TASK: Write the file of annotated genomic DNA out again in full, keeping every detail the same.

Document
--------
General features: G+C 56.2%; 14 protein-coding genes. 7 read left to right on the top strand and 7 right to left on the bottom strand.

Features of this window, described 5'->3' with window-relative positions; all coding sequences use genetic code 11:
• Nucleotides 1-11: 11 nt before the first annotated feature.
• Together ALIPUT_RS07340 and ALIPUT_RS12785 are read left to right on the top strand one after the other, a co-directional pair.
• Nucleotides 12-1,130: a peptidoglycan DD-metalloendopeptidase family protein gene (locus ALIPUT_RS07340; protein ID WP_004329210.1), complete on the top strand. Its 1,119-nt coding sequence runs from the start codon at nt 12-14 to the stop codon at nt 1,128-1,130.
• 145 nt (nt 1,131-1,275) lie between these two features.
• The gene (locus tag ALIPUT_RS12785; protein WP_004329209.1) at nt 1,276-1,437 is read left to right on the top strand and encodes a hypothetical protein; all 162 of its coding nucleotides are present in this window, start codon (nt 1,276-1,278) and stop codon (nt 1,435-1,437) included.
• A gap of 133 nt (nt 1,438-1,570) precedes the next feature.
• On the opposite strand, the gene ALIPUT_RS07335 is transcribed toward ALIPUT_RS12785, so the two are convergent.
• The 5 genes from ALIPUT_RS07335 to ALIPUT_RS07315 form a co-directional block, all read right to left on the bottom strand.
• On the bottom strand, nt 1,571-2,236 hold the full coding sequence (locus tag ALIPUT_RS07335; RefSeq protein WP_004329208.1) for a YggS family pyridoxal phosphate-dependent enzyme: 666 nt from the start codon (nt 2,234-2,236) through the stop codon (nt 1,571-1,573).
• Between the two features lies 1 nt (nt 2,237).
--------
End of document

General features: G+C 56.2%; 14 protein-coding genes. 7 read left to right on the top strand and 7 right to left on the bottom strand.

Features of this window, described 5'->3' with window-relative positions; all coding sequences use genetic code 11:
• Nucleotides 1-11: 11 nt before the first annotated feature.
• Together ALIPUT_RS07340 and ALIPUT_RS12785 are read left to right on the top strand one after the other, a co-directional pair.
• Nucleotides 12-1,130: a peptidoglycan DD-metalloendopeptidase family protein gene (locus ALIPUT_RS07340; protein ID WP_004329210.1), complete on the top strand. Its 1,119-nt coding sequence runs from the start codon at nt 12-14 to the stop codon at nt 1,128-1,130.
• 145 nt (nt 1,131-1,275) lie between these two features.
• The gene (locus tag ALIPUT_RS12785; protein WP_004329209.1) at nt 1,276-1,437 is read left to right on the top strand and encodes a hypothetical protein; all 162 of its coding nucleotides are present in this window, start codon (nt 1,276-1,278) and stop codon (nt 1,435-1,437) included.
• A gap of 133 nt (nt 1,438-1,570) precedes the next feature.
• On the opposite strand, the gene ALIPUT_RS07335 is transcribed toward ALIPUT_RS12785, so the two are convergent.
• The 5 genes from ALIPUT_RS07335 to ALIPUT_RS07315 form a co-directional block, all read right to left on the bottom strand.
• On the bottom strand, nt 1,571-2,236 hold the full coding sequence (locus tag ALIPUT_RS07335; RefSeq protein WP_004329208.1) for a YggS family pyridoxal phosphate-dependent enzyme: 666 nt from the start codon (nt 2,234-2,236) through the stop codon (nt 1,571-1,573).
• Between the two features lies 1 nt (nt 2,237).